JPG vs. RAW is almost as big a discussion as Free Will vs. Election.
Ok, not really. But, almost. [grin]
Entire volumes (I'm not kidding) have been written about the merits of RAW vs. the merits of JPG.
I've chosen to continue shooting JPG. Though I have experimented a couple times with RAW. Here's the deal with RAW - it's like an insurance policy. If you screw up the exposure, you've got a "backup policy" that will let you recover some of your losses. RAW will let you tweak up to, like, 4 stops of exposure. In JPG you can probably only tweak half that. RAW also allows you greater ability to post-process in terms of recovering detail and taking control of every aspect of color. In simple terms, RAW absolutely lets you tweak more than JPG does.
The down side of RAW: the files are HUGE. They take a ton of time to download and extra time up front to bring to a viewable level (they're very "flat" sooc). They also take up a ton of hard drive space. For me, the biggest down side was all the extra time required to download & process.
Plus, for me, I don't think my "style" is ever going to be one of ultra-processing-snazzy-tweaking-artistry. So I don't need the extra tweakability that RAW provides. I want to take a good, classic photo that will be as appealing 10-20-30 years from now as it is now. And I really want to learn to expose properly, and not to depend so strongly on RAW to save me. So, for me and my vision of what I want my style to be, RAW isn't a hardcore necessity.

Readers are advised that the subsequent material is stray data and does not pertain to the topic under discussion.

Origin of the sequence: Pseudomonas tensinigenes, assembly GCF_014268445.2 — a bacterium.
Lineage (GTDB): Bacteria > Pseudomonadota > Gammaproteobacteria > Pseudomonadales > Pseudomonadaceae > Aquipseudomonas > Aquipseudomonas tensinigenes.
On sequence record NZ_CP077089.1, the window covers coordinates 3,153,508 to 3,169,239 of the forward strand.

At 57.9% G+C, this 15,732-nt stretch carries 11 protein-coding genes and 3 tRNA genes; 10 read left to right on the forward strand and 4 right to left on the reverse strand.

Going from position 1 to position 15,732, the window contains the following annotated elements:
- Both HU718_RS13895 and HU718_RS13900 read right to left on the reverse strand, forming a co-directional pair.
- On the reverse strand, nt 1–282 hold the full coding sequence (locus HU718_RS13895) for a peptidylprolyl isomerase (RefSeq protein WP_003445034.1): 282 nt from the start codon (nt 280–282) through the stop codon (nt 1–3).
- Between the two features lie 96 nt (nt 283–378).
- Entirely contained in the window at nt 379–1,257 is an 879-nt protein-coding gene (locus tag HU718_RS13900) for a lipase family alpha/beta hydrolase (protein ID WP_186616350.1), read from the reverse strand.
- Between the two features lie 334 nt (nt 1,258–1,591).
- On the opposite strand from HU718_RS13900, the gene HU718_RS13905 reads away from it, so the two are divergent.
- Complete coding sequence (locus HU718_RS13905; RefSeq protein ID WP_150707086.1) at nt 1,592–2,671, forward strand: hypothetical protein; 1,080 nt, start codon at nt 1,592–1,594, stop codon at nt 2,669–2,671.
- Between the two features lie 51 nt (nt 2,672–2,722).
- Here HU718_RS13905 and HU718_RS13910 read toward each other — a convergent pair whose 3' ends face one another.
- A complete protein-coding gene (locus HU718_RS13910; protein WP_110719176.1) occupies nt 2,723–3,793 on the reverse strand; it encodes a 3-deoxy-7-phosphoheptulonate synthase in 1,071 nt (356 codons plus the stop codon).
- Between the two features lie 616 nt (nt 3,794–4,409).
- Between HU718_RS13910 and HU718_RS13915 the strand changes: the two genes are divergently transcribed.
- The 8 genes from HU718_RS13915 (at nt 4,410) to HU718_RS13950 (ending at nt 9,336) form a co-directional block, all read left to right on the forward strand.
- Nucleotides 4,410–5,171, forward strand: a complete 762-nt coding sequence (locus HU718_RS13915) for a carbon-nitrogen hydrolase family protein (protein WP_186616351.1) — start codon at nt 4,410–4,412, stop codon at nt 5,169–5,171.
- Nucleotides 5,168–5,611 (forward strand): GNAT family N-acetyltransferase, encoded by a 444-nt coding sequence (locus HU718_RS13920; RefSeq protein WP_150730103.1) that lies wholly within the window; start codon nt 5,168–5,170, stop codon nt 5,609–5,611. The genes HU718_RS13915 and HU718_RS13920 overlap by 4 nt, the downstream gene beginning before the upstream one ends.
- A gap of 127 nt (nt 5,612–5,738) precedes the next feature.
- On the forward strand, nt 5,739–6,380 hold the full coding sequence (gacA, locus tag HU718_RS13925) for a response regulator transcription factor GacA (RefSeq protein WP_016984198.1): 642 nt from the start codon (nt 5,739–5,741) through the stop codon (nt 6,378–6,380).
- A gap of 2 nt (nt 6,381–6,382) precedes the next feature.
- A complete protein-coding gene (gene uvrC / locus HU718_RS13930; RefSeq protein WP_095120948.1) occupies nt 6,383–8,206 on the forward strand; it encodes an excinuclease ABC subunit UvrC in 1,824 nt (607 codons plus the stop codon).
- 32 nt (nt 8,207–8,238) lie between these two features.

That said, if I'm on a shoot, and the lighting conditions are really tough (ie. like bright sun & harsh shadows combined with rapidly changing lighting conditions), I might go ahead and switch into jpg + raw shooting mode. Just in case.
Which brings me to the only advice I've got to share re: you possibly transferring over. Try it and see if you like it. :-) I know, I'm, like, soooo knowledgeable and helpful. ;-)
But, truly, check your camera manual. Your camera more than likely allows you to shoot in JPG + RAW. Take a bunch of practice pictures. Make sure you really screw some of them up. Then open up the JPGs & RAWs side by side. Compare. Process. See what RAW will allow you to do. See if the greater tweakability is worth the extra time/space for you.
For what it's worth - there are highly paid pros who shoot ONLY jpg. And there are highly paid pros who would never consider NOT shooting in RAW. It seems a very personal decision with valid arguments/rationales on both sides.